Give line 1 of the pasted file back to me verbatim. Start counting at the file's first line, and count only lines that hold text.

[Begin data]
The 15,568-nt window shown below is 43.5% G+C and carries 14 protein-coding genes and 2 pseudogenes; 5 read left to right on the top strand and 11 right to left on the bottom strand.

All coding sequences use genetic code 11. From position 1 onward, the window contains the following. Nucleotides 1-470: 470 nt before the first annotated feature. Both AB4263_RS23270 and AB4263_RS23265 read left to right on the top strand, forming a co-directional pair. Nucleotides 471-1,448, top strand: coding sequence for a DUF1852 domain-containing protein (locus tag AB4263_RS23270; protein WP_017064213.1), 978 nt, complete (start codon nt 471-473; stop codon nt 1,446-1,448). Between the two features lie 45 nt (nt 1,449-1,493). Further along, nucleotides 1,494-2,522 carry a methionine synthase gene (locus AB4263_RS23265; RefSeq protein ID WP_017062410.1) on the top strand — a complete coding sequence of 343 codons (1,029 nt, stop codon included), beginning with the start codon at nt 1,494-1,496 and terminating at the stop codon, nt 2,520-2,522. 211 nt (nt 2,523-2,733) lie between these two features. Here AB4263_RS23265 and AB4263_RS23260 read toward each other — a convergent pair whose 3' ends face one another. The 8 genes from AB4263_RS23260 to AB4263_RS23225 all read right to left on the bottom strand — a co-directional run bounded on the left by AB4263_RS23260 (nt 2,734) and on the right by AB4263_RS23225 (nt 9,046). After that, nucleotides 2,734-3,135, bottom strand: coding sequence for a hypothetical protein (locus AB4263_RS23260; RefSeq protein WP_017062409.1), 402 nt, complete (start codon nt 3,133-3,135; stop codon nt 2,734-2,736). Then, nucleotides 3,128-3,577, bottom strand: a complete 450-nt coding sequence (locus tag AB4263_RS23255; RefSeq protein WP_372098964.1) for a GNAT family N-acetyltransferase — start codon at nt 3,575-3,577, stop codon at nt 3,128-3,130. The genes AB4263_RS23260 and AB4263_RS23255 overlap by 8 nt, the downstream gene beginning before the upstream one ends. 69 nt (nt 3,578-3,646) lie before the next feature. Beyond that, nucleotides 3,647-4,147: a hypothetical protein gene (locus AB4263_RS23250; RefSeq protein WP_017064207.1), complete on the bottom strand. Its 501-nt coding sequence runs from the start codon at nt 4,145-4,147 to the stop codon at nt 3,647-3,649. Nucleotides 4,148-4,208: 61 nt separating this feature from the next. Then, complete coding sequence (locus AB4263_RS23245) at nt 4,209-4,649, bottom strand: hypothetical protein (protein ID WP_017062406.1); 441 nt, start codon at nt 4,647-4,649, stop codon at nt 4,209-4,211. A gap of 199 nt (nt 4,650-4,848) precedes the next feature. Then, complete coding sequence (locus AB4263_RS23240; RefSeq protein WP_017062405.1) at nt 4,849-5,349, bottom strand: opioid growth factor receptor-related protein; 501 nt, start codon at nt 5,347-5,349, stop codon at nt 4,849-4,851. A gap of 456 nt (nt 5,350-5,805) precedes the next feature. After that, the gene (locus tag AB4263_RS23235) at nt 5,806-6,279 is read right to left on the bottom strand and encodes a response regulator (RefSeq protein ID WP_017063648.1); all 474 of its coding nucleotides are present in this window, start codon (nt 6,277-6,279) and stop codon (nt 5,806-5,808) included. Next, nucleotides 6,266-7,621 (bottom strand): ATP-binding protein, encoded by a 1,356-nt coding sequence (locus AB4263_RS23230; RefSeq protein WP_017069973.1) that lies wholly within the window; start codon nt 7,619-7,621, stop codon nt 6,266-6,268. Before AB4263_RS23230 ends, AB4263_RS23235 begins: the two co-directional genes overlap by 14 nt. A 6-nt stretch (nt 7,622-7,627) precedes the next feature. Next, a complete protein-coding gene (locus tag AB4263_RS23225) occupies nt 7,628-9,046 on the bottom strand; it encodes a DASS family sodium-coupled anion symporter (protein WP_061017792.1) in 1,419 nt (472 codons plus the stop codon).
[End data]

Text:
The 15,568-nt window shown below is 43.5% G+C and carries 14 protein-coding genes and 2 pseudogenes; 5 read left to right on the top strand and 11 right to left on the bottom strand.